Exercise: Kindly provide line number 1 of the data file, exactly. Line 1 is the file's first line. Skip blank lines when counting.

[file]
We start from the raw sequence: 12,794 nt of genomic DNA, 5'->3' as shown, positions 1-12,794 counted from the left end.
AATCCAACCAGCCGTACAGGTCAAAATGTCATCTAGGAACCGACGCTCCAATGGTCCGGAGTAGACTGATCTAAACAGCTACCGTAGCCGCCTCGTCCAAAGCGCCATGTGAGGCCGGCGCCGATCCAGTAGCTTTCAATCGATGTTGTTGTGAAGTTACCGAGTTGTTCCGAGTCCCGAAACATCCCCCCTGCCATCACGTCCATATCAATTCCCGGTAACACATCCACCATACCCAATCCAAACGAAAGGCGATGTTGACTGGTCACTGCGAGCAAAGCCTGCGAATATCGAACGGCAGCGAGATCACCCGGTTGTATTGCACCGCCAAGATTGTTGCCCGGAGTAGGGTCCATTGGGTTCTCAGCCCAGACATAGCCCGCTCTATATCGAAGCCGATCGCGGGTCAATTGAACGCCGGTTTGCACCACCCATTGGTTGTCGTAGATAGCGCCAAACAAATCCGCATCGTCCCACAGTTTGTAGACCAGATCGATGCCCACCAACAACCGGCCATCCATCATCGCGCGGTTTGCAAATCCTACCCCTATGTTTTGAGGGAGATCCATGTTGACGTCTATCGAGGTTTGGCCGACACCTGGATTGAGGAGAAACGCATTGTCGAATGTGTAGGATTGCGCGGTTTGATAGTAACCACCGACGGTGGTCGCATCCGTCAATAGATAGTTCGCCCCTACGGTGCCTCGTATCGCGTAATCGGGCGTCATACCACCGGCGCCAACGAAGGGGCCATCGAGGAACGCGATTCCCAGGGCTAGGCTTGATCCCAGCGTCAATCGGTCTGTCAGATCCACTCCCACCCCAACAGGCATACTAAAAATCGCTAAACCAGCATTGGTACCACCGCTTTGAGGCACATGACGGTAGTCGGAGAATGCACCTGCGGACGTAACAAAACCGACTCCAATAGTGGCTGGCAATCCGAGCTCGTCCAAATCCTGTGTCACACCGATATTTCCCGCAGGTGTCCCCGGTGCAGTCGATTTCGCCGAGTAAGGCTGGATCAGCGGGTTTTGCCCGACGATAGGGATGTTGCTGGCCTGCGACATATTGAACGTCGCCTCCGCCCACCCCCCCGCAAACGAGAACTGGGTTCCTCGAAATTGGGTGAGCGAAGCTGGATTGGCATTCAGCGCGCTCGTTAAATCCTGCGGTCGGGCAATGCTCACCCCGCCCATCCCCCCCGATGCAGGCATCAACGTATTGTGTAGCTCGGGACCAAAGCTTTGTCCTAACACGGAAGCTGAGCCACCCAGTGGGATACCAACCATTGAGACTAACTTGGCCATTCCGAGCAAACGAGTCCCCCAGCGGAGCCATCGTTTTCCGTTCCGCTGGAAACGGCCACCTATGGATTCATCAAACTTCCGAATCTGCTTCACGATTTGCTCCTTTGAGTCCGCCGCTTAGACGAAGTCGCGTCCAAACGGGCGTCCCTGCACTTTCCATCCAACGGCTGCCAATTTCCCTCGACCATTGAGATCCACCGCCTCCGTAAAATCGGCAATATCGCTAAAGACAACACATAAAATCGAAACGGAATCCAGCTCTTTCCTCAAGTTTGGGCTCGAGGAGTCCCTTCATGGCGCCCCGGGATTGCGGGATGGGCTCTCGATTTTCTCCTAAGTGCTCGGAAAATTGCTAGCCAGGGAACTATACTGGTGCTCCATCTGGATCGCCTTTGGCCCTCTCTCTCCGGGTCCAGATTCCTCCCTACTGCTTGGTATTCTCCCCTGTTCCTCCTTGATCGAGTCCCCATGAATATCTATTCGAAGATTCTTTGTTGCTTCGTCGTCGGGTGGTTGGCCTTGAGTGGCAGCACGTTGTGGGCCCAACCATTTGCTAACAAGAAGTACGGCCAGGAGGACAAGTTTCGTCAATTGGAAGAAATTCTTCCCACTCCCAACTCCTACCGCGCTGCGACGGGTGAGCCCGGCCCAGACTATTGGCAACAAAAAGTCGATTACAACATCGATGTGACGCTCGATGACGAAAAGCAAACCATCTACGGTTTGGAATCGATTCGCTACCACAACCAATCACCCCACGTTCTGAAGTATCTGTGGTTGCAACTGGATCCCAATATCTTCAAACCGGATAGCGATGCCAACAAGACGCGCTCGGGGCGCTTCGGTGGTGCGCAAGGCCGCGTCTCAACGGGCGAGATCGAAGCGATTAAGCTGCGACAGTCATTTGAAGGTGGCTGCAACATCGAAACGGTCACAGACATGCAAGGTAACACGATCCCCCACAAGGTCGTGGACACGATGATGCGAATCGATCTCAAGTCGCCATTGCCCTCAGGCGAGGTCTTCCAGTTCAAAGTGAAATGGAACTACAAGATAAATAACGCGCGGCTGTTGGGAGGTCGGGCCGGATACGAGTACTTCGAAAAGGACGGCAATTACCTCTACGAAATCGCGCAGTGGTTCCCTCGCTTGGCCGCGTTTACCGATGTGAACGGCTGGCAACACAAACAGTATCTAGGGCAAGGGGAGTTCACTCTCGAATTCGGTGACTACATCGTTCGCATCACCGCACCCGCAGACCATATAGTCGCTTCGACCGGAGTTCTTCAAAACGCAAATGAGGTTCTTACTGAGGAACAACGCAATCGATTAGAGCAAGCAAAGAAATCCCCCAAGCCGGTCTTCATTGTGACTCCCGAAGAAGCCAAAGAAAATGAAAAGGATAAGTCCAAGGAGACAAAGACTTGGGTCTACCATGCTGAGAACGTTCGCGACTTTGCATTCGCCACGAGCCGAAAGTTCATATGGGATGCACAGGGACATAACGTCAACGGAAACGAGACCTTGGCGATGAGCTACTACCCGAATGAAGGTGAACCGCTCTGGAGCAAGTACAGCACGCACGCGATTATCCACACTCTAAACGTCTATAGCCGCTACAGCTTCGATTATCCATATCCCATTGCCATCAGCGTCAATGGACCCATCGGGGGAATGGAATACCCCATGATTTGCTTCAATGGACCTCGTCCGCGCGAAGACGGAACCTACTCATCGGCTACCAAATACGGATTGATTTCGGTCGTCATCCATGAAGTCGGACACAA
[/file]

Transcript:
We start from the raw sequence: 12,794 nt of genomic DNA, 5'->3' as shown, positions 1-12,794 counted from the left end.